6. iSimangaliso Wetland Park
One of South Africa’s oldest UNESCO World Heritage Sites, iSimangaliso Wetland Park was established in 1999. The park covers an astonishing 332,000 hectares of land and sea stretching along the country’s northeast coast from Zululand to KwaZulu-Natal. There are 10 “jewels” or regions within the boundaries of the greater iSimangaliso, including Sodwana Bay, uMkhuze Game Reserve, and placid Lake St. Lucia. The park was recognized as a World Heritage Site for its incredible diversity, both in terms of its flora and fauna, and its beautiful landscapes. Within its borders, the park incorporates several key habitats, including lush wetlands, fig forests, turtle nesting beaches, and teeming estuaries. From game drives and kayak safaris to scuba diving and birdwatching, there is something for every nature lover here.
7. Vredefort Dome
Confirmed as a UNESCO site in 2005, Vredefort Dome is located approximately 75 miles (120 kilometers) southwest of Johannesburg. Despite its confusing name, the dome is actually a crater, caused by a meteorite impact some 2,023 million years ago. It is thought to be one of the oldest and largest meteorite craters on Earth, and provides evidence of the biggest single energy release in the planet’s history – an event that caused major evolutionary changes and helped shape the world as we know it today. The Vredefort Dome is especially important because it is the only known meteorite crater with a fully intact geological profile. Today, the crater boasts considerable scenic beauty and incredible animal and plant life. Visitors can take part in a number of activities, including hiking, hot air ballooning, river rafting, and abseiling.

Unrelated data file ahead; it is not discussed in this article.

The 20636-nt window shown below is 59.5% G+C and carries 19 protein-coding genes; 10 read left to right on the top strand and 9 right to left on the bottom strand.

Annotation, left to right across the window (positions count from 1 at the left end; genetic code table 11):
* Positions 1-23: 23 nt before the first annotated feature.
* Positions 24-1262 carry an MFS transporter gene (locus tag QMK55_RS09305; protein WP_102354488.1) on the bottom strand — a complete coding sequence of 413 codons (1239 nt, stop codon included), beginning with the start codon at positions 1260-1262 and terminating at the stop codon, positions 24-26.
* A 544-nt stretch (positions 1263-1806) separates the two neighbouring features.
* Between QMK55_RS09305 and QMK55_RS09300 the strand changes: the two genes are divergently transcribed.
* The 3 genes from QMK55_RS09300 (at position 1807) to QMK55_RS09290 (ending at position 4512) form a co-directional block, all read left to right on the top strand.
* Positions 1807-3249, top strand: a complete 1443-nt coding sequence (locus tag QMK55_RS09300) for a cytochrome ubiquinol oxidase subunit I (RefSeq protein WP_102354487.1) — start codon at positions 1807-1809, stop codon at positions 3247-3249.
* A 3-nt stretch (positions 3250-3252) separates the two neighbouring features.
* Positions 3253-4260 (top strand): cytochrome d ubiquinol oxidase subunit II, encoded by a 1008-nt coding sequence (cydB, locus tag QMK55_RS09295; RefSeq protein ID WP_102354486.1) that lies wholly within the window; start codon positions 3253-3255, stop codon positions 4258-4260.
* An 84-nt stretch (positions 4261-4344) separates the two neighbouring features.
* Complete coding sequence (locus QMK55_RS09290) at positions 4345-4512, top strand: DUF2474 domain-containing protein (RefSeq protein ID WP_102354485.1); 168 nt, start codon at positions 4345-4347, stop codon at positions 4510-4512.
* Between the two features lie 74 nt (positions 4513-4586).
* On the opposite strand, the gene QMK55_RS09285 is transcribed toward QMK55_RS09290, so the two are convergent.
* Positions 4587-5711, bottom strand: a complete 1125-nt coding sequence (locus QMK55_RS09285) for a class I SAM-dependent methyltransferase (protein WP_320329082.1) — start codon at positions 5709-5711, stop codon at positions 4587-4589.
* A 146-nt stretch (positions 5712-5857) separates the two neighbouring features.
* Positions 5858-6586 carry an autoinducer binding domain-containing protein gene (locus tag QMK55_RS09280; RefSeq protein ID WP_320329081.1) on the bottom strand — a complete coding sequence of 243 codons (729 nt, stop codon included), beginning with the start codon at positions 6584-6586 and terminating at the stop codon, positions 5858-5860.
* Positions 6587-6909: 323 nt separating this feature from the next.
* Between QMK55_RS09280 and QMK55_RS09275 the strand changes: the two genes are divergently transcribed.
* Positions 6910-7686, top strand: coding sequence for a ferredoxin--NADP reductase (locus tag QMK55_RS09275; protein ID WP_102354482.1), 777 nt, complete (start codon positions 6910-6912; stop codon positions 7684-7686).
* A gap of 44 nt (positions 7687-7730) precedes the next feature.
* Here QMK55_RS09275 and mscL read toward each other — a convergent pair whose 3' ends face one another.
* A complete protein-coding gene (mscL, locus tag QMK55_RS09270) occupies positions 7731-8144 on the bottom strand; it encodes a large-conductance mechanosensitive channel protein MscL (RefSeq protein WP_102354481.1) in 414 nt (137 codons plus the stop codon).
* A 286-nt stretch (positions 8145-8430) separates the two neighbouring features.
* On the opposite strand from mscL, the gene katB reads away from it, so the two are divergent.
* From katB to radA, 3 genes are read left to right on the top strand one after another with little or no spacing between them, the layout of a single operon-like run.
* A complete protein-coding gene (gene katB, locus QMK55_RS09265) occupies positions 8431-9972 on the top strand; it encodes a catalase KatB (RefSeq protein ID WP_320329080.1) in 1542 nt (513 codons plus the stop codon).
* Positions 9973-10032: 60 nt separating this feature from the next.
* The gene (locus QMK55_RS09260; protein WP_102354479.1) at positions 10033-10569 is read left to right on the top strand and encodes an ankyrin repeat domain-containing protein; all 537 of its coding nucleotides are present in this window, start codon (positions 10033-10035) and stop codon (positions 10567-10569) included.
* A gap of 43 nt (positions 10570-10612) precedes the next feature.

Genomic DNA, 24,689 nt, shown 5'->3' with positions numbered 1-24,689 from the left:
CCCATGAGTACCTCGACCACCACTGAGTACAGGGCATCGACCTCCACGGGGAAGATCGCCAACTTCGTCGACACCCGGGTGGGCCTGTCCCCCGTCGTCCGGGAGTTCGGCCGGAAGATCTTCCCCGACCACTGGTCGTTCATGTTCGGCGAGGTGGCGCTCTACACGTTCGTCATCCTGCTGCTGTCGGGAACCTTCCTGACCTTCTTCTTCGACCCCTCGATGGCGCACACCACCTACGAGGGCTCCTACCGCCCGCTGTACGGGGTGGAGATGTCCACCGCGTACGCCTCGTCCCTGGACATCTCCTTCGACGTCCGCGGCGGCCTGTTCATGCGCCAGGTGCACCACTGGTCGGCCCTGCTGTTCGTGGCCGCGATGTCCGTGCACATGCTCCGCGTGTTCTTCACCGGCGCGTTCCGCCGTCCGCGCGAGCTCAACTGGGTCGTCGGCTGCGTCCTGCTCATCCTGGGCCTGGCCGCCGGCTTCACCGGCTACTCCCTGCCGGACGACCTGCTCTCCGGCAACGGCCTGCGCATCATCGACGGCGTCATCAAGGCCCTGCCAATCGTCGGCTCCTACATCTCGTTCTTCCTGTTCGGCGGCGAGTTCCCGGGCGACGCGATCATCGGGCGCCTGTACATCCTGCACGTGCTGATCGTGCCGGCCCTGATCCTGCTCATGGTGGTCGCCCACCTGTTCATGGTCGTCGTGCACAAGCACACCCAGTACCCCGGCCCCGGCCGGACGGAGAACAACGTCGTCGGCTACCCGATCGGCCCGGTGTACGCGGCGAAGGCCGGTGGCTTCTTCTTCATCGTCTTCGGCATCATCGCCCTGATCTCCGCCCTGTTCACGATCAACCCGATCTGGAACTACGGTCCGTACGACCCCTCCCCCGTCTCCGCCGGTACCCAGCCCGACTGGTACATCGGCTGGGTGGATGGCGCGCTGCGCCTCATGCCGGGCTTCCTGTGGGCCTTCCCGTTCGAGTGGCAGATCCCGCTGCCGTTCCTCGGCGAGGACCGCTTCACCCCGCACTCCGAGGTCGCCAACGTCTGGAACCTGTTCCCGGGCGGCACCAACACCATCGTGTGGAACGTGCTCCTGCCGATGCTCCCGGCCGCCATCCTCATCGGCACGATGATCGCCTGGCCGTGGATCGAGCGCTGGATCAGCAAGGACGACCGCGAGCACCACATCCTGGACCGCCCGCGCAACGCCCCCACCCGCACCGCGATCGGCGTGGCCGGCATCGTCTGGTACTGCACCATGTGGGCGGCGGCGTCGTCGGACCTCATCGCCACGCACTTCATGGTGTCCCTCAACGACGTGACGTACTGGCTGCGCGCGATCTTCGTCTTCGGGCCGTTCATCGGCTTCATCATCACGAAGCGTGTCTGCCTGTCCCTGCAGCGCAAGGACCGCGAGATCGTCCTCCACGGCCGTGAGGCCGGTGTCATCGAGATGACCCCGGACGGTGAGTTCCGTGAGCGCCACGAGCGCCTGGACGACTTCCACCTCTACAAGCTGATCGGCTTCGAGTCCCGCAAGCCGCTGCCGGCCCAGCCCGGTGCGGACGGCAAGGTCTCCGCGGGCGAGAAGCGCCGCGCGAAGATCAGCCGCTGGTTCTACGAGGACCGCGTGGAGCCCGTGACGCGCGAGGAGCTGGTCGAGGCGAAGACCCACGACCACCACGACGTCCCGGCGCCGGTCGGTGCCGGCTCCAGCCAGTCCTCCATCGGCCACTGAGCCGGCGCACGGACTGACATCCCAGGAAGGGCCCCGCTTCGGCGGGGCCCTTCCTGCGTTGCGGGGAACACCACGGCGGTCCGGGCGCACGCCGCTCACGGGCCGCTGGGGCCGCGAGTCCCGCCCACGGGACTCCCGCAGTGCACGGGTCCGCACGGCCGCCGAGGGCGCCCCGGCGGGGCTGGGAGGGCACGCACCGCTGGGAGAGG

8. Maloti-Drakensberg Park
The Maloti-Drakensberg Park was inscribed as a World Heritage Site in 2000. It incorporates sections of national parks in both South Africa and Lesotho – respectively, the uKhahlamba Drakensberg National Park and the Sehlathebe National Park, both of which are known for their exceptional natural beauty. The park’s breathtaking mountain scenery provides a habitat for a number of endemic and/or rare plant and animal species and is especially favored by birdwatchers for its populations of endangered Cape and bearded vulture. The park also has considerable cultural value, as its caves and ledges are home to the largest collection of ancient rock paintings in sub-Saharan Africa. Created over a period of 4,000 years, these paintings offer an amazing insight into the life of the region’s early San people.
9. Khomani Cultural Landscape
Inscribed as a UNESCO World Heritage Site in 2017, the ǂKhomani Cultural Landscape is located on the border with Botswana and Namibia in the southern Kalahari Desert. It forms part of the remote Kgalagadi Transfrontier Park and protects the traditional home of the ǂKhomani San people. These former nomads are directly descended from the first inhabitants of Southern Africa and were previously thought to have disappeared from existence. Now, the last of their people continue to survive in the harsh environment of the Kalahari in much the same way that their ancestors did. Visitors can experience their unique lifestyle through cultural village visits and guided bush walks offered by community-run accommodation options like! Xaus Lodge in the heart of Kgalagadi.
10. Barberton Makhonjwa Mountains
Announced in 2018, Barberton Makhonjwa Mountains is the newest of South Africa’s UNESCO World Heritage Sites. It comprises 40 percent of the Barberton Greenstone Belt, an ancient geological structure found in the northeast of the country and thought to be one of the oldest in the world. The mountains themselves date back to the time when the continents first began to diverge some 3.6 billion years ago. Of particular interest are the region’s well-preserved meteor-impact fallback breccias. These geological formations were formed when meteors plowed through the Earth’s surface, throwing up a molten rock that eventually solidified and fell back to the ground. As well as being a must-visit for those interested in geology, the region has its fair share of stunning scenery and interesting flora and fauna.